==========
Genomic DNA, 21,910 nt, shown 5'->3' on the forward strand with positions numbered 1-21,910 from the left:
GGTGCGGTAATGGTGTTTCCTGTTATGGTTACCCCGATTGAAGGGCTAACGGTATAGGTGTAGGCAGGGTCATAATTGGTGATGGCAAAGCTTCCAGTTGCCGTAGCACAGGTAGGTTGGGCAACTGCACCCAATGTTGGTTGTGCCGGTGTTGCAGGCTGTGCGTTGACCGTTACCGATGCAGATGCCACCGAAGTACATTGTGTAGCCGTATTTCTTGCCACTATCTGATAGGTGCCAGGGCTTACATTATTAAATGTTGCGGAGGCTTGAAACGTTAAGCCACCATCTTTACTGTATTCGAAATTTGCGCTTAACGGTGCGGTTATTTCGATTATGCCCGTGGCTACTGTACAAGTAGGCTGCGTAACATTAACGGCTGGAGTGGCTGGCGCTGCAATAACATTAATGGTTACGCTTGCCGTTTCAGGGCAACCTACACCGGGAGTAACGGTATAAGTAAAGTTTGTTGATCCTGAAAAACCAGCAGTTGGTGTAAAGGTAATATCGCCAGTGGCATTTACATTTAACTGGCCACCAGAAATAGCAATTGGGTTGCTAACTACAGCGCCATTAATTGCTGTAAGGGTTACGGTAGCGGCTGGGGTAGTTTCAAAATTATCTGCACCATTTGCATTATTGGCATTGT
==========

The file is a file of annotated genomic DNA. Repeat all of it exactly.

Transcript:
Genomic DNA, 21,910 nt, shown 5'->3' on the forward strand with positions numbered 1-21,910 from the left:
GGTGCGGTAATGGTGTTTCCTGTTATGGTTACCCCGATTGAAGGGCTAACGGTATAGGTGTAGGCAGGGTCATAATTGGTGATGGCAAAGCTTCCAGTTGCCGTAGCACAGGTAGGTTGGGCAACTGCACCCAATGTTGGTTGTGCCGGTGTTGCAGGCTGTGCGTTGACCGTTACCGATGCAGATGCCACCGAAGTACATTGTGTAGCCGTATTTCTTGCCACTATCTGATAGGTGCCAGGGCTTACATTATTAAATGTTGCGGAGGCTTGAAACGTTAAGCCACCATCTTTACTGTATTCGAAATTTGCGCTTAACGGTGCGGTTATTTCGATTATGCCCGTGGCTACTGTACAAGTAGGCTGCGTAACATTAACGGCTGGAGTGGCTGGCGCTGCAATAACATTAATGGTTACGCTTGCCGTTTCAGGGCAACCTACACCGGGAGTAACGGTATAAGTAAAGTTTGTTGATCCTGAAAAACCAGCAGTTGGTGTAAAGGTAATATCGCCAGTGGCATTTACATTTAACTGGCCACCAGAAATAGCAATTGGGTTGCTAACTACAGCGCCATTAATTGCTGTAAGGGTTACGGTAGCGGCTGGGGTAGTTTCAAAATTATCTGCACCATTTGCATTATTGGCATTGT